US, UK / 116 minutes / color with some bw / Scott Free, Dune, Fox Searchlight Dir: Zal Batmanglij, Brit Marling Pr: Michael Costigan, Jocelyn Hayes, Brit Marling, Ridley Scott Scr: Brit Marling, Zal Batmanglij Cine: Roman Vasyanov Cast: Brit Marling, Alexander Skarsgård, Ellen Page, Toby Kebbell, Shiloh Fernandez, Aldis Hodge, Danielle Macdonald, Hillary Baack, Patricia Clarkson, Jason Ritter, Julia Ormond, Billy Magnussen, Wilbur T. Fitzgerald, Jamey Sheridan.
Ex-FBI agent Jane Owen (Marling), now working for the security operation Hiller–Brood, which contracts to various corporations, goes undercover as Sarah Moss to penetrate an ecoterrorism group called The East, whose mission is, one corporation at a time, to bring home to CEOs and other powers that be the meaning of their crimes by inflicting upon them a measure of the same suffering that they’ve happily meted out to others. She finds The East to be a small group spearheaded by Benji (Skarsgård), Izzy (Page)—the nickname’s short for Isabella Duncan, although Izzy’s real name is Katie Cannon—and Doc (Kebbell), a physician who’s dying because of a contaminated antibiotic.
The East has promised that it will commit three “jams”—acts of retribution—over the next six months. Sarah/Jane is roped in for the first of these, and begins slowly to be won over to The East’s cause. That first jam involves infiltrating the party being thrown by pharmaceuticals company McCabe–Gray to celebrate the contract the firm has just received to supply the US military with its “miracle drug” Dinoxin. Attending as wait-staff or guests, The East’s members lace the champagne with Dinoxin and, sure enough, over the next few days and weeks the company’s bigwigs fall ill from ingesting the drug.
Richard Cannon (Jamey Sheridan) discovers the hard way about the water his company has been polluting.
The second jam involves Izzy’s father Richard Cannon (Sheridan), an industrialist whose company, Hawkstone, has been insouciantly polluting water supplies, with nary a care for the consequent death toll. After The East has hurled him and a colleague into one of their own polluted ponds to discover how they like it, the group is chased off by Hawkstone’s goons, a bullet from whom injures Izzy. Although Sarah/Jane succeeds in extracting the bullet from Izzy’s gut—under the guidance of Doc, whose hands are shaking too much to allow him to perform the operation himself—Izzy dies.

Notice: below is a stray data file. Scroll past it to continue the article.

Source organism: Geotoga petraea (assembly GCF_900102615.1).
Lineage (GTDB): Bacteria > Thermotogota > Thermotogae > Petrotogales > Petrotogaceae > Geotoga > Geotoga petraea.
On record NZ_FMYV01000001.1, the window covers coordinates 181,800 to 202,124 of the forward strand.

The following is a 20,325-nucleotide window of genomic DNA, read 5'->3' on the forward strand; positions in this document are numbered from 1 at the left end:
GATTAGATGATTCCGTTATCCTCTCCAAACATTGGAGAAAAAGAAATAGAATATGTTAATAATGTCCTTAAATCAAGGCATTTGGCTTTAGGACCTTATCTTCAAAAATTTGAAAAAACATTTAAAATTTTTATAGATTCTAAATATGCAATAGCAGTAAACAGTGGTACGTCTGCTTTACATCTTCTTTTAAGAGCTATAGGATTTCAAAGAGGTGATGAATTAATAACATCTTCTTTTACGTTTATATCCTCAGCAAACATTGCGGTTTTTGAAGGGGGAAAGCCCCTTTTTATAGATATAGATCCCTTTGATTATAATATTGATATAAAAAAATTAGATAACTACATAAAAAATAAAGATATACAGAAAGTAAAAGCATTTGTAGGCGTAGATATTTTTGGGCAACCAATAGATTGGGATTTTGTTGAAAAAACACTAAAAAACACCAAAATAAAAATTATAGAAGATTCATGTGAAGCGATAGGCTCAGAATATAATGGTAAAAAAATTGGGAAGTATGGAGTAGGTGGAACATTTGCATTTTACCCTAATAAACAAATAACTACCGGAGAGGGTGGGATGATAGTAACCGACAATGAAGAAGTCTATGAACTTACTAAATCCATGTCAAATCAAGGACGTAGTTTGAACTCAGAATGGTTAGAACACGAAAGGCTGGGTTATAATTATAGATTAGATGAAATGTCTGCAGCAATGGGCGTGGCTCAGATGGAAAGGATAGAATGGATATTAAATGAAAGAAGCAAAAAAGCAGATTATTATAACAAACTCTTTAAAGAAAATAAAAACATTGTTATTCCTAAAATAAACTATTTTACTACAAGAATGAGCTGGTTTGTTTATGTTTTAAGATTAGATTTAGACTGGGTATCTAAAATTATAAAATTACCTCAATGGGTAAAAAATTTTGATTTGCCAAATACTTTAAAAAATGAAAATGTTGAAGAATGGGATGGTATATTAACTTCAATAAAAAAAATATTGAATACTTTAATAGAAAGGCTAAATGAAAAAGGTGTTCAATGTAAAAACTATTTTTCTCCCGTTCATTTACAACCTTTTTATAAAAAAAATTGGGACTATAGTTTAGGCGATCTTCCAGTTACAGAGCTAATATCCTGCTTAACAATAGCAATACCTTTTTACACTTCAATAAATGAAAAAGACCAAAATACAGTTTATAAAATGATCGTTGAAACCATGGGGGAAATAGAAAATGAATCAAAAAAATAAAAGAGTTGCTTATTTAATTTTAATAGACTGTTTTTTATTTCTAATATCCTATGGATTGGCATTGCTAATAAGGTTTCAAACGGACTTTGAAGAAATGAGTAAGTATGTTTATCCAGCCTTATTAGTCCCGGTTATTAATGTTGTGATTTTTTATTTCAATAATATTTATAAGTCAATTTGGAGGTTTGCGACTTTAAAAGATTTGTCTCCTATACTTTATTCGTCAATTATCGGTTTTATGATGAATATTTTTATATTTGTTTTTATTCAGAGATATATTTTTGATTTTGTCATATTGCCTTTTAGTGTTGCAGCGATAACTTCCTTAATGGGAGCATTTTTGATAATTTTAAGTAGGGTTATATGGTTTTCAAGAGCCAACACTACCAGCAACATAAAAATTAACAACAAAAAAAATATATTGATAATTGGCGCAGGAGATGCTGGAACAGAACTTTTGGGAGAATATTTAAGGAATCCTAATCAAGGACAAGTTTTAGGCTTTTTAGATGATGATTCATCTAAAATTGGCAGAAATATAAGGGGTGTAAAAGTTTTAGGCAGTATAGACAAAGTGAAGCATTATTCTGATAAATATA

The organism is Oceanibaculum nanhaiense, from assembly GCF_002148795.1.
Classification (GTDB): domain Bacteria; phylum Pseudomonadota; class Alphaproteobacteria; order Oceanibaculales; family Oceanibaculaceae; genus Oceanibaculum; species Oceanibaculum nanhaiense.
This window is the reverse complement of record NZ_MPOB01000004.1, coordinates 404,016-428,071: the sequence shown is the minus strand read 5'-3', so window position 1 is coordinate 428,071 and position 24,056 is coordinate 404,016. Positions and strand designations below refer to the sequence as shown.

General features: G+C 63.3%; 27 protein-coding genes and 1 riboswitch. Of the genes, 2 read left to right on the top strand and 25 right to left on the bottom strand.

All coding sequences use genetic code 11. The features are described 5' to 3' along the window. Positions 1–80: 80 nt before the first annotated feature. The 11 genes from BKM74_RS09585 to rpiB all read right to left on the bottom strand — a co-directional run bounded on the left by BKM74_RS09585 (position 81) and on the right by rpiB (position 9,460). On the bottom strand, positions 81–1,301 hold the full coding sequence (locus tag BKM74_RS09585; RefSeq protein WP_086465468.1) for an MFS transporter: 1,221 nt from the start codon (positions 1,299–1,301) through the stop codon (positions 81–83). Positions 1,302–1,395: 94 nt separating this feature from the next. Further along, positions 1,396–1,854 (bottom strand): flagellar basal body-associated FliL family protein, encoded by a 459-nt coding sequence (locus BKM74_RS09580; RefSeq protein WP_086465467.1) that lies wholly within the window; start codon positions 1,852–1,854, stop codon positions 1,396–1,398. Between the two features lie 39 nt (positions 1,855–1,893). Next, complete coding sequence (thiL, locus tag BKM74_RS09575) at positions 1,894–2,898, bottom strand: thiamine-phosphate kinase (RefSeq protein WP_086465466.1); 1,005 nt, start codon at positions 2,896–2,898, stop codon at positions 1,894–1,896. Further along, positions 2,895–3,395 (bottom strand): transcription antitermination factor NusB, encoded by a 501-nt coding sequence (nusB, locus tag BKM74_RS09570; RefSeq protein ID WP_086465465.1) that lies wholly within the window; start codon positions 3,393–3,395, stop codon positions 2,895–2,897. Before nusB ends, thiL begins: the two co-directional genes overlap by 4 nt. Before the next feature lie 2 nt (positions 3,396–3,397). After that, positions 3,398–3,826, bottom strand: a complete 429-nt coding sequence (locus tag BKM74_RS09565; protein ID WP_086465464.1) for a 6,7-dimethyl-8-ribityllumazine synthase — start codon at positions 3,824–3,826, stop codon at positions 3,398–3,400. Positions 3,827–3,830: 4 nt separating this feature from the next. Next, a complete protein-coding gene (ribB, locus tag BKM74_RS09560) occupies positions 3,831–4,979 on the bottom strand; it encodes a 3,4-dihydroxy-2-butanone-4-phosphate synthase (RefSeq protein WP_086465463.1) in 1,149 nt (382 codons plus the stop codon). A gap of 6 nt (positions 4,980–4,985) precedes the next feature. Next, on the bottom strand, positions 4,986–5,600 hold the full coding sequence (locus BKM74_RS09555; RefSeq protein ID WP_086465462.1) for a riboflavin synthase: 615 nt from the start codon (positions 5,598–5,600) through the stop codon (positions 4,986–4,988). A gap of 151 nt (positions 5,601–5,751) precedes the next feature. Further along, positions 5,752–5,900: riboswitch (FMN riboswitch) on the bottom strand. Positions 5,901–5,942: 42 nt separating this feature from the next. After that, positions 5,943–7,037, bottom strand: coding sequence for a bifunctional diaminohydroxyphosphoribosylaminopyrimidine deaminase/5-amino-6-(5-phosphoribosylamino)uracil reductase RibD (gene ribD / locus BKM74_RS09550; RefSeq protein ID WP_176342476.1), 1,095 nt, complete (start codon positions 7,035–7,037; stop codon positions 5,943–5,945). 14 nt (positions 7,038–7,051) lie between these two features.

The group seems on the verge of splintering, but Benji insists on completing the third of the jams, which Sarah/Jane discovers to her horror involves her employer, Hiller–Brood; in fact, Benji and the others spotted her from the outset as an infiltrator and—although the love that has sprung up between her and Benji seems genuine on both sides—they’ve been godgaming her ever since she first appeared among them. She’s forced to choose between her loyalty to her boss and mentor Sharon (Clarkson) and her increasing conviction that The East are morally in the right—that the true ecoterrorists are not The East but the corporations who’re destroying environments and human lives on a massive scale for the sake of profits. (It’s ironic that this movie was made for Fox Searchlight, which is owned by Rupert Murdoch.)
Sarah (Brit Marling) pulls the bullet from Izzy’s intestine.
In the movie’s early stages much is made of the lifestyle known as freeganism, subsistence through the reclaiming and consumption of food that has been discarded even though there’s nothing wrong with it (the environmental benefits of freeganism are obvious); Batmanglij and Marling knew of what they wrote here, having practiced freeganism themselves for a while some years earlier.
The East was premiered at Sundance in early 2013 and, by the time of its limited release a few months later, had received a generally favorable reception at various prestigious festivals. On its commercial release the general consensus was that it was well made but there were, inevitably, criticisms that its message was naive and oversimplistic—accusations that are in a trivial sense true, because this is after all a movie rather than a philosophical treatise, but otherwise quite misguided in that it could hardly be possible for The East to be more naive and oversimplistic than the average Hollywood thriller. By the finish it has posed quite effectively the questions it sought to ask, and, because of its thriller format, it may bring them to the attention of audiences who have not been confronted by them before.
Marling’s good as always (and her seeming fascination for barfing is kept in check), although one can’t help feeling it’s perhaps time she began to increase her range a little in terms of both emotional register and choice of characters. The movie’s almost stolen out from under her by Page, whose nuanced portrayal of the little rich girl rebelling against her upbringing rings very true indeed. Another significant star of the movie is Vasyanov’s cinematography.
On Amazon.com: The East